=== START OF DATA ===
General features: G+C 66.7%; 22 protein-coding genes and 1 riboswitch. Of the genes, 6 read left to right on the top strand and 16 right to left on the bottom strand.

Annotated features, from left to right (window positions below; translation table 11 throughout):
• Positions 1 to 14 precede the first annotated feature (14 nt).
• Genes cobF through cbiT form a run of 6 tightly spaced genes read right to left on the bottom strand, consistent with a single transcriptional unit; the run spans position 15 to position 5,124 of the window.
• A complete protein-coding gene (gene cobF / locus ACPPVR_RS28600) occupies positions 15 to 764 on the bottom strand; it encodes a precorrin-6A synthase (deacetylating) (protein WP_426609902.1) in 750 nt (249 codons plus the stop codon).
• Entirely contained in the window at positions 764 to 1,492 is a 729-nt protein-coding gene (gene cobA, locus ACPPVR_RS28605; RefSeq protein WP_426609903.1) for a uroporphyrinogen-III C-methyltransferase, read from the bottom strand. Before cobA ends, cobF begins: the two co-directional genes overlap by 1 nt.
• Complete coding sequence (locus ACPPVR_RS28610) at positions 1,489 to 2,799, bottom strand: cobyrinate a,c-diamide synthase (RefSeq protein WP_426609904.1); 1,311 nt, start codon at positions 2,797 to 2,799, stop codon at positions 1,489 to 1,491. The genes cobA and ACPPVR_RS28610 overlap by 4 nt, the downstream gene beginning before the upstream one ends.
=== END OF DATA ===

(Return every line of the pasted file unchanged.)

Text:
General features: G+C 66.7%; 22 protein-coding genes and 1 riboswitch. Of the genes, 6 read left to right on the top strand and 16 right to left on the bottom strand.

Annotated features, from left to right (window positions below; translation table 11 throughout):
• Positions 1 to 14 precede the first annotated feature (14 nt).
• Genes cobF through cbiT form a run of 6 tightly spaced genes read right to left on the bottom strand, consistent with a single transcriptional unit; the run spans position 15 to position 5,124 of the window.
• A complete protein-coding gene (gene cobF / locus ACPPVR_RS28600) occupies positions 15 to 764 on the bottom strand; it encodes a precorrin-6A synthase (deacetylating) (protein WP_426609902.1) in 750 nt (249 codons plus the stop codon).
• Entirely contained in the window at positions 764 to 1,492 is a 729-nt protein-coding gene (gene cobA, locus ACPPVR_RS28605; RefSeq protein WP_426609903.1) for a uroporphyrinogen-III C-methyltransferase, read from the bottom strand. Before cobA ends, cobF begins: the two co-directional genes overlap by 1 nt.
• Complete coding sequence (locus ACPPVR_RS28610) at positions 1,489 to 2,799, bottom strand: cobyrinate a,c-diamide synthase (RefSeq protein WP_426609904.1); 1,311 nt, start codon at positions 2,797 to 2,799, stop codon at positions 1,489 to 1,491. The genes cobA and ACPPVR_RS28610 overlap by 4 nt, the downstream gene beginning before the upstream one ends.